Well-Being in Chronic Fatigue Syndrome: Relationship to Symptoms and Psychological Distress

Hannah Jackson

Research output: ThesisDoctoral Thesis

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There is growing recognition in psychology that wellness is more than the absence of disease and distress. Well-being has been defined in numerous ways. Two dominant models include Diener, Eunkook, Suh, Lucas & Smith’s (1999) Hedonic model of Subjective Well-Being (SWB) and Ryff’s (1989) Eudiamonic model of Psychological Well-Being (PWB). There has been insufficient research into positive mental processes and well-being in Chronic Fatigue Syndrome (CFS), in contrast to the abundance of research emphasising psychopathology and dysfunction. This study’s first aim was to examine PWB and SWB and their relationship to symptoms in individuals with CFS (N = 60). Participants completed self-report scales of PWB, SWB, fatigue, pain, anxiety and depression. The second aim was to compare PWB scores in a subgroup of the CFS sample (N = 42) to a matched non-clinical control group (N = 42). Correlations between scales of symptoms and well-being were found to be complex. Well-being dimensions were largely independent of physical symptoms (Pain intensity, Physical Fatigue, Reduced Activity and General Fatigue) but strongly related to psychological components of fatigue (Mental Fatigue and Reduced Motivation) and psychological distress (Depression and Anxiety). Multiple regression analyses indicated that five dimensions of well-being uniquely predicted symptomatology in CFS. Compared to the control group, the CFS group scored significantly lower on five of Ryff ‘s six PWB dimensions, with particularly marked deficits in Personal Growth, Environmental Mastery and Self-Acceptance. No significant difference was found between the CFS and control groups on the Autonomy subscale. This multi-dimensional assessment of well-being advances our understanding of CFS; it highlights the burden of CFS beyond symptoms, challenges the over emphasis on maladaptive cognitive and personality traits in previous research and offers several new treatment targets. Future research must investigate whether interventions targeting theses well-being deficits can boost the efficacy of symptom focused treatments, which currently produce unsatisfactory recovery rates in this client group.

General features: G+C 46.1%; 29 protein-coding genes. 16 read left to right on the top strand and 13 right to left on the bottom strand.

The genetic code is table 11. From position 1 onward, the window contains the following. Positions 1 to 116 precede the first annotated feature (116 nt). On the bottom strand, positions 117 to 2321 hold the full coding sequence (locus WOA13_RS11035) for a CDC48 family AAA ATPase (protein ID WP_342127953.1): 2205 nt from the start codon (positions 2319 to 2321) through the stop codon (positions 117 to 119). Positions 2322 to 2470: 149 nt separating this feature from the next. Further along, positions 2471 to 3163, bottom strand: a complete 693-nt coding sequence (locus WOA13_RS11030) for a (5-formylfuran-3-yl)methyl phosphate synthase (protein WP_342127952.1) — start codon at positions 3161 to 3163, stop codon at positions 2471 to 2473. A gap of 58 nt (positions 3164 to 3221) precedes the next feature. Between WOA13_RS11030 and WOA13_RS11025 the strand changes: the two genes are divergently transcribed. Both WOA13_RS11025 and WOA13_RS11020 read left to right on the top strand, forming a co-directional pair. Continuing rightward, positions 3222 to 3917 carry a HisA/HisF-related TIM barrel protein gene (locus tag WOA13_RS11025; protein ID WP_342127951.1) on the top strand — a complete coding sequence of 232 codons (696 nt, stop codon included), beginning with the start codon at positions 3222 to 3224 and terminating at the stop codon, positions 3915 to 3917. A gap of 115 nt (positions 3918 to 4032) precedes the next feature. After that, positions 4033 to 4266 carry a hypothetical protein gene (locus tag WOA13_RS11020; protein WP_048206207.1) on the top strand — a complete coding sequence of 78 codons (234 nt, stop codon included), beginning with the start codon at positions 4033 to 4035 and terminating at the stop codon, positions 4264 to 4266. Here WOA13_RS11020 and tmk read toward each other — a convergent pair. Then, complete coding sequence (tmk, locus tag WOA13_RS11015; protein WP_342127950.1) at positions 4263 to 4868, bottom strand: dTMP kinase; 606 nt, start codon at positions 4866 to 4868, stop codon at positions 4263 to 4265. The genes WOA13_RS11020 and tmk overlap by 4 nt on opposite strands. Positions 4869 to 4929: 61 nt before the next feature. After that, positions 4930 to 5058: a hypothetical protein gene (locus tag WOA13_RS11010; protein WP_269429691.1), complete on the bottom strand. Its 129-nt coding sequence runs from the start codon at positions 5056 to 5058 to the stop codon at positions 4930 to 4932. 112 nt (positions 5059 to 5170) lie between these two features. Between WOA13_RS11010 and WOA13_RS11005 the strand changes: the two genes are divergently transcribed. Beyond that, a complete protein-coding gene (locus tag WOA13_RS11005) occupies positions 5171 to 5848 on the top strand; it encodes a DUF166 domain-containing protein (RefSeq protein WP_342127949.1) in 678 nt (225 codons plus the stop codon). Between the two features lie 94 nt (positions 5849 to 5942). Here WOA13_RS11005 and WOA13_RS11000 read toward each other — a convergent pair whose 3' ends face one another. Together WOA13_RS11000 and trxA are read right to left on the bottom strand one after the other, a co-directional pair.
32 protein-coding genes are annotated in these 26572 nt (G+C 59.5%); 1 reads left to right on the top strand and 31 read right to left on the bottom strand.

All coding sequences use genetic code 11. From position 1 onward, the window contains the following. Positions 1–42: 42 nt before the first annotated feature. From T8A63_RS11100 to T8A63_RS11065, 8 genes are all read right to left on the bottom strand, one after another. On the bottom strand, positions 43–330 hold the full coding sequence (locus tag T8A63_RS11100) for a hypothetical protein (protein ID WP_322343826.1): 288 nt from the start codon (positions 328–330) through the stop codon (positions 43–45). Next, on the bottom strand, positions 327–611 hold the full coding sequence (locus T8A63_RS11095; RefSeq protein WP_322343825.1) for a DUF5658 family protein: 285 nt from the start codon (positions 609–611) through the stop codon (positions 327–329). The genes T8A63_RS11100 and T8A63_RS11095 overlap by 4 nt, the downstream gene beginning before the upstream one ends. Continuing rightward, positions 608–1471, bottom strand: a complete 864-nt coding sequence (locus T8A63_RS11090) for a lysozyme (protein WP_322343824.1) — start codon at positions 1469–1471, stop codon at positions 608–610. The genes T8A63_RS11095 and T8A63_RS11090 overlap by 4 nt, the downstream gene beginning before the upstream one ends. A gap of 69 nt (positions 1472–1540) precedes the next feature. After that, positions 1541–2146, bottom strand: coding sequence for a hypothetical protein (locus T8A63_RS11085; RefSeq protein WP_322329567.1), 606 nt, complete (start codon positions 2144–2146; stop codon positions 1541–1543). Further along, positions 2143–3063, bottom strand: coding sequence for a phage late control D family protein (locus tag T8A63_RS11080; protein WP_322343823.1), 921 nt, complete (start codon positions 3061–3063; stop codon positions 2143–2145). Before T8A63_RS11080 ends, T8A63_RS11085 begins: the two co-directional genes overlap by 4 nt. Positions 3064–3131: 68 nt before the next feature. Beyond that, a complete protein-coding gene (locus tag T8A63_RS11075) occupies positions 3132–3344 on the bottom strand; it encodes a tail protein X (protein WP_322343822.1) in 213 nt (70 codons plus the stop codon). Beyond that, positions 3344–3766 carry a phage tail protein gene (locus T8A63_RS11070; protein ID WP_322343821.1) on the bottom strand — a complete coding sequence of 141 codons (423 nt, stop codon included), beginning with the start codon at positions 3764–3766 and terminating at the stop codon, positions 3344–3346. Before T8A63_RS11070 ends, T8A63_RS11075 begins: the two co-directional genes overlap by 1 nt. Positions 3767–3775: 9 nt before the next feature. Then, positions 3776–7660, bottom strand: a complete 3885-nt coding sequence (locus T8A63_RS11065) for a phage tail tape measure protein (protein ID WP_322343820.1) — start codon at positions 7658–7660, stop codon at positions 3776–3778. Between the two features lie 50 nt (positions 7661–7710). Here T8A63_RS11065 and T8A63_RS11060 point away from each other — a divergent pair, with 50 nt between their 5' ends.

Original languageEnglish
Awarding Institution
  • Royal Holloway, University of London
Award date1 Nov 2015
Publication statusUnpublished - 2015

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